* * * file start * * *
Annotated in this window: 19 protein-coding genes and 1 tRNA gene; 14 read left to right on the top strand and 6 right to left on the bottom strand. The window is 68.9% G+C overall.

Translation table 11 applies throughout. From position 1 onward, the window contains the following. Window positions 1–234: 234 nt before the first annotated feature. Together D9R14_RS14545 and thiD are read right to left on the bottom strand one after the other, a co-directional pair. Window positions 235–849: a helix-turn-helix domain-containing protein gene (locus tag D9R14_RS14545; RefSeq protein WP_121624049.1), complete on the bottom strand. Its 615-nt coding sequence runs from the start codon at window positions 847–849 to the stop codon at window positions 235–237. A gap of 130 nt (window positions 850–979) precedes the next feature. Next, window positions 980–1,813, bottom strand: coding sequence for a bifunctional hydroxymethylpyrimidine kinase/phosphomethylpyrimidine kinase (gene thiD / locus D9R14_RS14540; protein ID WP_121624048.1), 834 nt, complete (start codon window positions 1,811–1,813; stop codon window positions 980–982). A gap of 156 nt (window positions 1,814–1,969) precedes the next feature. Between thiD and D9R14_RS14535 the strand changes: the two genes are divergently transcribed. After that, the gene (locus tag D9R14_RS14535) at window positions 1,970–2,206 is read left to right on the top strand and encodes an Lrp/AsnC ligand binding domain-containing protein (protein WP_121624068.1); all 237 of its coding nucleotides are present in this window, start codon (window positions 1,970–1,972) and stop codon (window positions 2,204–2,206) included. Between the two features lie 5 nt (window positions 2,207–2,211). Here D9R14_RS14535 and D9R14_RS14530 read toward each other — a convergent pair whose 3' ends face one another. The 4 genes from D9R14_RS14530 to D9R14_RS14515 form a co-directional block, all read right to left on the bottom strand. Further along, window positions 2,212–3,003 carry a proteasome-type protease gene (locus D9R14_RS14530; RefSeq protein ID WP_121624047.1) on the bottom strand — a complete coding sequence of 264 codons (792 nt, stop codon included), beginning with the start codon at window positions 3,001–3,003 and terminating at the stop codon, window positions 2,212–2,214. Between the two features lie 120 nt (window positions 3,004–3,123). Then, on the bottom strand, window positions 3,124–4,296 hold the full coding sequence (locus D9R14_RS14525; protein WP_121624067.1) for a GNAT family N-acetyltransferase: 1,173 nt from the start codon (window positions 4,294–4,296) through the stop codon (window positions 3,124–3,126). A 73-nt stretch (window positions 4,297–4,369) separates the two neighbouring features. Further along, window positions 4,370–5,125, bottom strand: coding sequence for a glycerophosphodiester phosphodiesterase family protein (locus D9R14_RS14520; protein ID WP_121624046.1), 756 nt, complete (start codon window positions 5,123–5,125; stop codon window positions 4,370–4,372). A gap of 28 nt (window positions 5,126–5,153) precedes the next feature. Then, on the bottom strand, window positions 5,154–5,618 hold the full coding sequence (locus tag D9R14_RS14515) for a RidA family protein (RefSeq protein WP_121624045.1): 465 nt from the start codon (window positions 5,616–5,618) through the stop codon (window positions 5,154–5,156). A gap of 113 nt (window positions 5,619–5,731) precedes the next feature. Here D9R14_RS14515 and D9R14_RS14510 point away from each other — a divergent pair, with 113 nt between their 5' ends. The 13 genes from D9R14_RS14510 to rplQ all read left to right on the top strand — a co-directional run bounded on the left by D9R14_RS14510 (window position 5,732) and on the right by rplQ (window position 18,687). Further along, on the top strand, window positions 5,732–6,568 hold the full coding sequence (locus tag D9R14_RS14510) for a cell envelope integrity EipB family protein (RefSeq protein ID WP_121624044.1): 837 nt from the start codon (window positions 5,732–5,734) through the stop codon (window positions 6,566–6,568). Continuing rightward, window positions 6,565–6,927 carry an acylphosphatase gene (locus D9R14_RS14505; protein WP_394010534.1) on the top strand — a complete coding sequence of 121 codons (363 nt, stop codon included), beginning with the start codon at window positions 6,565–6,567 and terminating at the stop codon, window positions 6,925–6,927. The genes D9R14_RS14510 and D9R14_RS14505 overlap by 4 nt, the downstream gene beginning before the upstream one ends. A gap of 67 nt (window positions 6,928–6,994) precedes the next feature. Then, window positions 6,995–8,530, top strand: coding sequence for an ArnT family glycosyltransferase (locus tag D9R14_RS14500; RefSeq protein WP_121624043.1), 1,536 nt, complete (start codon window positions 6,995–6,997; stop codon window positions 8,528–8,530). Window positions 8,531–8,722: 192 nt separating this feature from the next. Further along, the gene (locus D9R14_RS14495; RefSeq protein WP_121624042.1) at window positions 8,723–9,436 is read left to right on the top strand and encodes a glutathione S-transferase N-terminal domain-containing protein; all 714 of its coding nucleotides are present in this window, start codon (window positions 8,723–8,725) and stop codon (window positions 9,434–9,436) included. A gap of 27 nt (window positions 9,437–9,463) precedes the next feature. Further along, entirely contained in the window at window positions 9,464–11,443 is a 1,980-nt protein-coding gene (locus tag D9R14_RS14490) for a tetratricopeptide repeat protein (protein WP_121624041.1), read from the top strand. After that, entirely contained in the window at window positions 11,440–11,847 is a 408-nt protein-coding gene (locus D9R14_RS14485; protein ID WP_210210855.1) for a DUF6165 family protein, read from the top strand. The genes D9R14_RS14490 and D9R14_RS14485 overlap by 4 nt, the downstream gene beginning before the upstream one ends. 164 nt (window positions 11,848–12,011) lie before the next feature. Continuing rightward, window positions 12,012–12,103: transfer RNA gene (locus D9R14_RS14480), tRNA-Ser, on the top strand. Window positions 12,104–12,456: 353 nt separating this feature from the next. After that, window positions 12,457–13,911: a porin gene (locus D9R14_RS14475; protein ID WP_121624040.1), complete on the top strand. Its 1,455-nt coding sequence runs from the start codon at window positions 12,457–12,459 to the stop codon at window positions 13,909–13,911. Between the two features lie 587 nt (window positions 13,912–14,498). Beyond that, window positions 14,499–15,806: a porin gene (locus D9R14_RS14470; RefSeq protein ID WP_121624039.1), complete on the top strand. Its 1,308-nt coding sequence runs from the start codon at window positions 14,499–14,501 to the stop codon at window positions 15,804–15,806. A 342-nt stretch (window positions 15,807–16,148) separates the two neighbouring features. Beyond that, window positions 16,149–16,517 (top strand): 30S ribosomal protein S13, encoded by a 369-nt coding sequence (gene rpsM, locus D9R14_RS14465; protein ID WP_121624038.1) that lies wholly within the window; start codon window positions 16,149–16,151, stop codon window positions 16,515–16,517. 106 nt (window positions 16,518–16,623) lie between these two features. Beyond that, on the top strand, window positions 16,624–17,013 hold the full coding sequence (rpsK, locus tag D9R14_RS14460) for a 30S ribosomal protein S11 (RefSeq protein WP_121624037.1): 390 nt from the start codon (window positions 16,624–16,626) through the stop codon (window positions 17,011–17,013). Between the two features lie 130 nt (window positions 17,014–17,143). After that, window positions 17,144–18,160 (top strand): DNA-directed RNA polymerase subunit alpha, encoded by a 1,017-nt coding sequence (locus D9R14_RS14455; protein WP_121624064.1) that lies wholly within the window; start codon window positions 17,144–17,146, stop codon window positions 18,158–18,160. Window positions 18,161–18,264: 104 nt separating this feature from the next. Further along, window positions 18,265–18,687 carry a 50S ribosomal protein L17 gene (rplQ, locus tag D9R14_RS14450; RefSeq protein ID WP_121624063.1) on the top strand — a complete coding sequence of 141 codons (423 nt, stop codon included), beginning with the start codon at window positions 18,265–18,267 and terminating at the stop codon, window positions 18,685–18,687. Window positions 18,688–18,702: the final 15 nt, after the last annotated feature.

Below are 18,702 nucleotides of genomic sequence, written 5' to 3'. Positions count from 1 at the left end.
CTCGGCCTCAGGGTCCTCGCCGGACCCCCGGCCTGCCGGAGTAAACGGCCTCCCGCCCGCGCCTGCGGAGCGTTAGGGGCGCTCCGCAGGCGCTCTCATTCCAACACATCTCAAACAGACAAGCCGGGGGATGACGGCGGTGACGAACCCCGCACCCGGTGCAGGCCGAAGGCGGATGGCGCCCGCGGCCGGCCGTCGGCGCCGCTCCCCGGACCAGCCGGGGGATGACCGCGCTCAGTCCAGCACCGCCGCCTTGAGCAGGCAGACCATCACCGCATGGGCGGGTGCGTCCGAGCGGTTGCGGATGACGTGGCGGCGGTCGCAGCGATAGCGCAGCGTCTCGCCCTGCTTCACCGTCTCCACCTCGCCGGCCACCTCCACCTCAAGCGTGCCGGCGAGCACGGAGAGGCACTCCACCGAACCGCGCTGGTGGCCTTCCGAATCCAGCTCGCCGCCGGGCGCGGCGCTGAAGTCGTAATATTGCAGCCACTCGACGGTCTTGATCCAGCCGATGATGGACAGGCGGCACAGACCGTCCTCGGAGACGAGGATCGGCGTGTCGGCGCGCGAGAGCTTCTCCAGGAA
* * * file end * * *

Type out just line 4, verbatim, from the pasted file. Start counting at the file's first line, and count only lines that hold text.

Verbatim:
CTCGGCCTCAGGGTCCTCGCCGGACCCCCGGCCTGCCGGAGTAAACGGCCTCCCGCCCGCGCCTGCGGAGCGTTAGGGGCGCTCCGCAGGCGCTCTCATTCCAACACATCTCAAACAGACAAGCCGGGGGATGACGGCGGTGACGAACCCCGCACCCGGTGCAGGCCGAAGGCGGATGGCGCCCGCGGCCGGCCGTCGGCGCCGCTCCCCGGACCAGCCGGGGGATGACCGCGCTCAGTCCAGCACCGCCGCCTTGAGCAGGCAGACCATCACCGCATGGGCGGGTGCGTCCGAGCGGTTGCGGATGACGTGGCGGCGGTCGCAGCGATAGCGCAGCGTCTCGCCCTGCTTCACCGTCTCCACCTCGCCGGCCACCTCCACCTCAAGCGTGCCGGCGAGCACGGAGAGGCACTCCACCGAACCGCGCTGGTGGCCTTCCGAATCCAGCTCGCCGCCGGGCGCGGCGCTGAAGTCGTAATATTGCAGCCACTCGACGGTCTTGATCCAGCCGATGATGGACAGGCGGCACAGACCGTCCTCGGAGACGAGGATCGGCGTGTCGGCGCGCGAGAGCTTCTCCAGGAA